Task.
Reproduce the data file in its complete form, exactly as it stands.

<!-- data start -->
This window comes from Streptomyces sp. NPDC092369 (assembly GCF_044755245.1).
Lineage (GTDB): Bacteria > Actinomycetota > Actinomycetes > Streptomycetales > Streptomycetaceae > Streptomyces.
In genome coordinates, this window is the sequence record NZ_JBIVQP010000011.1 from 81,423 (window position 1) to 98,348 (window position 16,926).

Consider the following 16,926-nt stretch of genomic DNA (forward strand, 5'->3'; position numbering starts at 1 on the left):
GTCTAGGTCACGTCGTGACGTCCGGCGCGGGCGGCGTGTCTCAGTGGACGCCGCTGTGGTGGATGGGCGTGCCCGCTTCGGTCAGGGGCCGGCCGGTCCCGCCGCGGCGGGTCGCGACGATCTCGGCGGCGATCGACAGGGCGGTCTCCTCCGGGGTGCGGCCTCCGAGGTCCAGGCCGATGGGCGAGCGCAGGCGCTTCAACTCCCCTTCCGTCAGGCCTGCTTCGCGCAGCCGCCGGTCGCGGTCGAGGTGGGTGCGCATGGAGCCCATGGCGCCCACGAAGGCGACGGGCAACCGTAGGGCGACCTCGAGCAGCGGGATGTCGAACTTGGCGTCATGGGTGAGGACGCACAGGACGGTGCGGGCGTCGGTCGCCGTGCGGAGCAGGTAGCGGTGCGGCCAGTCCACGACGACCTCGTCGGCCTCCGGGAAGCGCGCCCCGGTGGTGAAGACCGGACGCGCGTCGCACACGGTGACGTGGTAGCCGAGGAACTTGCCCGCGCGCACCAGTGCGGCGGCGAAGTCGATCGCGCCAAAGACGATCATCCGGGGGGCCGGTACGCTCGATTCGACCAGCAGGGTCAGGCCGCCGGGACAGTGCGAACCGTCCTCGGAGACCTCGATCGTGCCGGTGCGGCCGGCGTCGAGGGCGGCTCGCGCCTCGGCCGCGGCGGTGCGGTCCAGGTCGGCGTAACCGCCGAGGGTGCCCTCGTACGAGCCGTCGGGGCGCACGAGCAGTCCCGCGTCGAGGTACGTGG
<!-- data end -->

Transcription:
This window comes from Streptomyces sp. NPDC092369 (assembly GCF_044755245.1).
Lineage (GTDB): Bacteria > Actinomycetota > Actinomycetes > Streptomycetales > Streptomycetaceae > Streptomyces.
In genome coordinates, this window is the sequence record NZ_JBIVQP010000011.1 from 81,423 (window position 1) to 98,348 (window position 16,926).

Consider the following 16,926-nt stretch of genomic DNA (forward strand, 5'->3'; position numbering starts at 1 on the left):
GTCTAGGTCACGTCGTGACGTCCGGCGCGGGCGGCGTGTCTCAGTGGACGCCGCTGTGGTGGATGGGCGTGCCCGCTTCGGTCAGGGGCCGGCCGGTCCCGCCGCGGCGGGTCGCGACGATCTCGGCGGCGATCGACAGGGCGGTCTCCTCCGGGGTGCGGCCTCCGAGGTCCAGGCCGATGGGCGAGCGCAGGCGCTTCAACTCCCCTTCCGTCAGGCCTGCTTCGCGCAGCCGCCGGTCGCGGTCGAGGTGGGTGCGCATGGAGCCCATGGCGCCCACGAAGGCGACGGGCAACCGTAGGGCGACCTCGAGCAGCGGGATGTCGAACTTGGCGTCATGGGTGAGGACGCACAGGACGGTGCGGGCGTCGGTCGCCGTGCGGAGCAGGTAGCGGTGCGGCCAGTCCACGACGACCTCGTCGGCCTCCGGGAAGCGCGCCCCGGTGGTGAAGACCGGACGCGCGTCGCACACGGTGACGTGGTAGCCGAGGAACTTGCCCGCGCGCACCAGTGCGGCGGCGAAGTCGATCGCGCCAAAGACGATCATCCGGGGGGCCGGTACGCTCGATTCGACCAGCAGGGTCAGGCCGCCGGGACAGTGCGAACCGTCCTCGGAGACCTCGATCGTGCCGGTGCGGCCGGCGTCGAGGGCGGCTCGCGCCTCGGCCGCGGCGGTGCGGTCCAGGTCGGCGTAACCGCCGAGGGTGCCCTCGTACGAGCCGTCGGGGCGCACGAGCAGTCCCGCGTCGAGGTACGTGG